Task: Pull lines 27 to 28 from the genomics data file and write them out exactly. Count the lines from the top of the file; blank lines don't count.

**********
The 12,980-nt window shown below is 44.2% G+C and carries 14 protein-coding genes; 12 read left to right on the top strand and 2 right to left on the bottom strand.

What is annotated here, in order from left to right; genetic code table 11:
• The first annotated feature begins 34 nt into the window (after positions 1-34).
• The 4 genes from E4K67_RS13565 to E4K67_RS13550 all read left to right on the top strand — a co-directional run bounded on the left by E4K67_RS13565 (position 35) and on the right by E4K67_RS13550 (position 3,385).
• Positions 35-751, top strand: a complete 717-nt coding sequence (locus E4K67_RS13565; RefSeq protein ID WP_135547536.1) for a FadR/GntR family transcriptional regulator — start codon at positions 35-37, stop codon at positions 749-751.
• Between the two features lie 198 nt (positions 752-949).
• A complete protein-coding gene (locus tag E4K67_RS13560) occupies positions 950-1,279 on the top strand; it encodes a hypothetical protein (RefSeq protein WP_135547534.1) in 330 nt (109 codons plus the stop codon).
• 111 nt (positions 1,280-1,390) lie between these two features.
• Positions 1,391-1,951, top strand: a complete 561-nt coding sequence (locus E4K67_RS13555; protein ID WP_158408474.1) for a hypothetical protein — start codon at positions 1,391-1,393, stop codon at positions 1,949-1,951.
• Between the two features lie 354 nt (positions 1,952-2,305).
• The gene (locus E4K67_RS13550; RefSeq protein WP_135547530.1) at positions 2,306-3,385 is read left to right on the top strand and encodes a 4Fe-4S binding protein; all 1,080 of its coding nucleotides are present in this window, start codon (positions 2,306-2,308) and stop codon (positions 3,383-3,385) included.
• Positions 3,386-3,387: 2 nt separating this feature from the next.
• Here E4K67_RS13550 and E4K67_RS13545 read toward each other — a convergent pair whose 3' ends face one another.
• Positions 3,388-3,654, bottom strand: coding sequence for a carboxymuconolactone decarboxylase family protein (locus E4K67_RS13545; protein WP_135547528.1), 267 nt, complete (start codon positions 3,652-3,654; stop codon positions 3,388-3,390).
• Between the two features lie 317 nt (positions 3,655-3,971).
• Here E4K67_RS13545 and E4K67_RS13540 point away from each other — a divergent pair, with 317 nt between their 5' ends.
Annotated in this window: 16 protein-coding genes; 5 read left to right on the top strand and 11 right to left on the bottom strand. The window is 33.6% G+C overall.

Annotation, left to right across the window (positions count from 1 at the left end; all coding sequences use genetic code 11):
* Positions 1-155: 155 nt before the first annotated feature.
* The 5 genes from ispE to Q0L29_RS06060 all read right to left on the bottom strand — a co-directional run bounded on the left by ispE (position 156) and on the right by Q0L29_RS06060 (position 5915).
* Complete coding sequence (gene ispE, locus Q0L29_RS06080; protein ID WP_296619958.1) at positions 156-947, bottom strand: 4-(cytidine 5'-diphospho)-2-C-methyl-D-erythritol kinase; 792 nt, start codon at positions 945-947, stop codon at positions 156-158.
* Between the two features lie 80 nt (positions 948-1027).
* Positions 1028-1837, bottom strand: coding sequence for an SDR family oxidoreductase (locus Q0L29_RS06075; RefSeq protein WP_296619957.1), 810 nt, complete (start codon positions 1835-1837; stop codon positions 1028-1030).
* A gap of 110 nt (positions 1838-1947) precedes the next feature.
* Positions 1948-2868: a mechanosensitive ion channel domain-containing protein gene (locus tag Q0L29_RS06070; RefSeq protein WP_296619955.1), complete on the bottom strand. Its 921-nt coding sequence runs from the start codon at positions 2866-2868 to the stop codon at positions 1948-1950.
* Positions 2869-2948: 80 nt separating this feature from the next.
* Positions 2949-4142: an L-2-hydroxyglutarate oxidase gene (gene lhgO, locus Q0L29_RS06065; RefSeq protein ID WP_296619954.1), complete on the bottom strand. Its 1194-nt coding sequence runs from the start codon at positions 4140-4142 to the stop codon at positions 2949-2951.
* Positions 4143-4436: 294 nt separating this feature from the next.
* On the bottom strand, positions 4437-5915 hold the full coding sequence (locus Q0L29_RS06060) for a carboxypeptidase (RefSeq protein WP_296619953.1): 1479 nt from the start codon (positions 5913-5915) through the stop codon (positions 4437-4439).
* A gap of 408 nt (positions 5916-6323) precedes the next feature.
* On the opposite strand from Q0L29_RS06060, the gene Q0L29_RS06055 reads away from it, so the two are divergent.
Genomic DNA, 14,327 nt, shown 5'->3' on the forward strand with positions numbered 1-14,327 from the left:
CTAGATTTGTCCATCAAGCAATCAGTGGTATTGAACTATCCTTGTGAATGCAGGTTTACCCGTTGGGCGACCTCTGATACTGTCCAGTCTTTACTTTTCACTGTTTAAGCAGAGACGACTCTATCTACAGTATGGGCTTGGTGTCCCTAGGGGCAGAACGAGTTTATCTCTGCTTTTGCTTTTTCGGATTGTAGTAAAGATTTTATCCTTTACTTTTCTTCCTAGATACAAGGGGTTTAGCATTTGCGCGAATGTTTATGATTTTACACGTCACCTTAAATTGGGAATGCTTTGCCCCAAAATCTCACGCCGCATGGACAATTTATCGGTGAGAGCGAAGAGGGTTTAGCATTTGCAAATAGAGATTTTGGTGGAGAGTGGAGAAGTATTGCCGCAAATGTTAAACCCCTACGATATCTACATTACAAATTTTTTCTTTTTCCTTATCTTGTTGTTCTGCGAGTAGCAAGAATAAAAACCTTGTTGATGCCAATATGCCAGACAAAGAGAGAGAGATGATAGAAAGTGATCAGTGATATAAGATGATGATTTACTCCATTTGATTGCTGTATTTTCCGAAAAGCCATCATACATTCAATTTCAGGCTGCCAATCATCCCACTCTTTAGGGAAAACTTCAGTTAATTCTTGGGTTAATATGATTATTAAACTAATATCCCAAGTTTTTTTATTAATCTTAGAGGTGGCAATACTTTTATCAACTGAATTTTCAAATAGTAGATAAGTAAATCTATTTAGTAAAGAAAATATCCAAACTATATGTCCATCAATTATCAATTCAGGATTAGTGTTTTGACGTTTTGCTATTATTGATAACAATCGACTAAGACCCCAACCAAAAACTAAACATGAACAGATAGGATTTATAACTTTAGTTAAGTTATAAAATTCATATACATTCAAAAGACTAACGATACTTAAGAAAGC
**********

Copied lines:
* Positions 2949-4142: an L-2-hydroxyglutarate oxidase gene (gene lhgO, locus Q0L29_RS06065; RefSeq protein ID WP_296619954.1), complete on the bottom strand. Its 1194-nt coding sequence runs from the start codon at positions 4140-4142 to the stop codon at positions 2949-2951.
* Positions 4143-4436: 294 nt separating this feature from the next.